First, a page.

Sunday, April 3, 2011

Girls Sweater Vest

When I was in Germany as a teenager, the Germans were surprised to see an American who could knit.  What’s more ~ I knit continental style! But what perhaps caused them most to wonder was that I needed a pattern to make a sweater.  Why, it says right on the yarn how many stitches to an inch!  You just figure out how big you want it, cast on the stitches and go.  I knit my sweater by a pattern, and I had a fancier sweater ~ but simple is good, and my German sister’s was nicer.

Recently when I needed to use some extra yarn, I decided to make a vest for my granddaughter.  I didn’t have a pattern handy, so I knit this up German style.  Only I wrote down what I did in case you prefer to have someone else do the figuring.  For other sizes, however, you are on your own.

Girl’s Striped Sweater Vest, size 6

Worsted weight yarn.  (I used Wool-Ease.)
Circular needles, sizes 8 and 10
8 st and 11 rows = 2”

With color A (green), CO 100 st.  Join ends, being careful not to twist. (This is the only part of knitting in the round that I don’t like.) Knit in K1 P1 ribbing for 2”.

Switch to larger needles.  Knit 2 rows.
Begin striping pattern (will be worked three times):
            6 rows color B (dark rose)
            2 rows color A
            4 rows color C (pink)
            2 rows color A
            6 rows color B
            6 rows color A

Work 9” in stockinette.
BO 2  K48  BO 2  K 48
Place 48 stitches for front on stitch holder.  (I skip this, and leave the stitches on my circular needle.)
Work back and forth in stockinette on back, dec 1 st. each side every right side row 3 times.  (Work right side decreases by slipping two stitches and knitting them together through the back.  Work left side decreases by knitting two together.)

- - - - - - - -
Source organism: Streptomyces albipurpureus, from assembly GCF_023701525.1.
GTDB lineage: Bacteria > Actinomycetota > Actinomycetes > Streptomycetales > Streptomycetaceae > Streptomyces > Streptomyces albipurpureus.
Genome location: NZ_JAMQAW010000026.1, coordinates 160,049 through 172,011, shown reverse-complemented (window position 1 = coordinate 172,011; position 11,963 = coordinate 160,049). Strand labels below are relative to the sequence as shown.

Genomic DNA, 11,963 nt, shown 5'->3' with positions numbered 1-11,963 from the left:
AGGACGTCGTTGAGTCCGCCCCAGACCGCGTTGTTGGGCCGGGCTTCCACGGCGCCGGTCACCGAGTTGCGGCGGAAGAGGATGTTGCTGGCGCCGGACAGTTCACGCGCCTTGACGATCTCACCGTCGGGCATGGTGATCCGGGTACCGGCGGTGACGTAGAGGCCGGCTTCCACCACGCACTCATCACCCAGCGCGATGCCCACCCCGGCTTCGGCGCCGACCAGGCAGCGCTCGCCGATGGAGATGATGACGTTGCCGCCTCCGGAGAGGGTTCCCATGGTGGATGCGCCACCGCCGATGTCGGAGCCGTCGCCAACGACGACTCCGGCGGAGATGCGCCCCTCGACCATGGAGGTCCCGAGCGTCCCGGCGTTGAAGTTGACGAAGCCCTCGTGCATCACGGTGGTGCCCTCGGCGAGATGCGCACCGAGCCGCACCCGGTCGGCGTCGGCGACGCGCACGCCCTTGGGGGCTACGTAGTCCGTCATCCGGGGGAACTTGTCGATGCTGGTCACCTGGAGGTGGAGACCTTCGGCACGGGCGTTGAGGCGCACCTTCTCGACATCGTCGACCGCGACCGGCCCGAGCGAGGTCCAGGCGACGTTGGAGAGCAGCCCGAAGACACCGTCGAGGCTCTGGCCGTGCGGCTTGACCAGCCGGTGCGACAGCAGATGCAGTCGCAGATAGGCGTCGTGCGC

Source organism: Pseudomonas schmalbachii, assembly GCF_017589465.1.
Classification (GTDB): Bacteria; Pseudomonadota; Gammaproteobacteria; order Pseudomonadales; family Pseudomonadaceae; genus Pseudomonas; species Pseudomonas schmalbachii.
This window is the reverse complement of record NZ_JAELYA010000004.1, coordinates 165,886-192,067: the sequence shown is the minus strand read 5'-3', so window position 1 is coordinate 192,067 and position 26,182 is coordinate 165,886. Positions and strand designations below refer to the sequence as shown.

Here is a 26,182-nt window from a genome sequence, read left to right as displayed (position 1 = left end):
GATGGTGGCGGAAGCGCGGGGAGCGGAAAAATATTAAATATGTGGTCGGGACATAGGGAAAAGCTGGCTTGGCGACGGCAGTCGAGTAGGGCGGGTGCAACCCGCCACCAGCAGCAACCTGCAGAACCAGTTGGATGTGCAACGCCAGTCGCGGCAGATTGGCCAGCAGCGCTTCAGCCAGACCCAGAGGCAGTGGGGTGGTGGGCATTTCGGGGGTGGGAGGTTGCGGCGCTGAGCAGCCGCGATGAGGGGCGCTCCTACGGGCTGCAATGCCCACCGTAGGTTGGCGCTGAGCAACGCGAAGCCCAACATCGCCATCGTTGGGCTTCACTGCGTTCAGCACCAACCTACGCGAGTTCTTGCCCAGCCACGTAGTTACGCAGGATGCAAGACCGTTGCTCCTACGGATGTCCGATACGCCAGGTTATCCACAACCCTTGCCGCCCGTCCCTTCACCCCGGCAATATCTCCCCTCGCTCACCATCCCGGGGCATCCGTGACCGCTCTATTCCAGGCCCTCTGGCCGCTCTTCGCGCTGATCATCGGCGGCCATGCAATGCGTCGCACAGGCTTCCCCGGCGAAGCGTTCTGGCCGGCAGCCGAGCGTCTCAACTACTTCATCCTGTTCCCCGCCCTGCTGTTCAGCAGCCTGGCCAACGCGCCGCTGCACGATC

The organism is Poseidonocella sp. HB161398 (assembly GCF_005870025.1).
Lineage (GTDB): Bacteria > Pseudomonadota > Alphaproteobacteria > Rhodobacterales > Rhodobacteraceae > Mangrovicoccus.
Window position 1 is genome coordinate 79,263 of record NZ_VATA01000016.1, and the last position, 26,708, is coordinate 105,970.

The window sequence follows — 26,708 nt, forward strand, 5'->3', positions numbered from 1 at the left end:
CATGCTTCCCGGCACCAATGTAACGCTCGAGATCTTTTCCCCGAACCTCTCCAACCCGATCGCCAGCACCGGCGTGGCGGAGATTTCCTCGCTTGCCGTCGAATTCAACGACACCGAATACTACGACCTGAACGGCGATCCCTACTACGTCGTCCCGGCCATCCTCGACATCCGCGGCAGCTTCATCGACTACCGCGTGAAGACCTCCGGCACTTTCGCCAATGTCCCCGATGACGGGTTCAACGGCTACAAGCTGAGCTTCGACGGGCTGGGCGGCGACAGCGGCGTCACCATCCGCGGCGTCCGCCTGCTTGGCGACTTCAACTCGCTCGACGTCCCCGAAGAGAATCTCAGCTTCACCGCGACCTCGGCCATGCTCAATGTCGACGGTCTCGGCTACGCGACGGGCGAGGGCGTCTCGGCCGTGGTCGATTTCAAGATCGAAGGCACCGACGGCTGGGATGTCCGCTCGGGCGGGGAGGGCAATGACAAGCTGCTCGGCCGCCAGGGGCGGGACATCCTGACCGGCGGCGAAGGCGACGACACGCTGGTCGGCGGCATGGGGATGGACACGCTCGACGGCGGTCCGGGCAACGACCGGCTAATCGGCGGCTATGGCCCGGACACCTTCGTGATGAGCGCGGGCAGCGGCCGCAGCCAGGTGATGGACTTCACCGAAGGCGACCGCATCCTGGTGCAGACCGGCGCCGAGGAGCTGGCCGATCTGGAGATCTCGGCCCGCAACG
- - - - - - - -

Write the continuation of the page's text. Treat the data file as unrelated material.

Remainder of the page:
Work even in striping pattern until armhole measures 6 ¾”.
Continuing with color A BO 8 st at the beginning of each of the next 2 rows.  Then BO 6 each of the following two rows.  Place 14 neck stitches on holder.

For front:
Begin with a purl row.  Work as for back, decreasing one stitch each end every right side row 3 times.
P 20 st, P2 tog, P20 st.
K 20 st, place on holder, K center stitch and place on safety pin or stitch holder. K 20 st for right side.
Working only on right side, dec one stitch at neck edge every right side row until 14 stitches remain.  Knit until armhole corresponds to back. (6 ¾”)
BO 8 at armhole edge.  Then BO 6.

Work right side to correspond to right.

Sew shoulder seams.  Pick up 29 stitches along left side of neck. Place marker. Pick up center stitch.  Pick up 29 st along right side of neck.  In K1 Pk ribbing, k across 14 neck stitches on holder and down the left side of neck. Knit the center stitch. K1 P1 to end of row.
Continue in ribbing, decreasing before marker and after center stitch every round.  Work 6 rounds. BO.

Pick up 72 st around armhole. K1 P1 ribbing around.  Work 6 rows. BO

Weave in loose ends.

Sew to vest with yarn.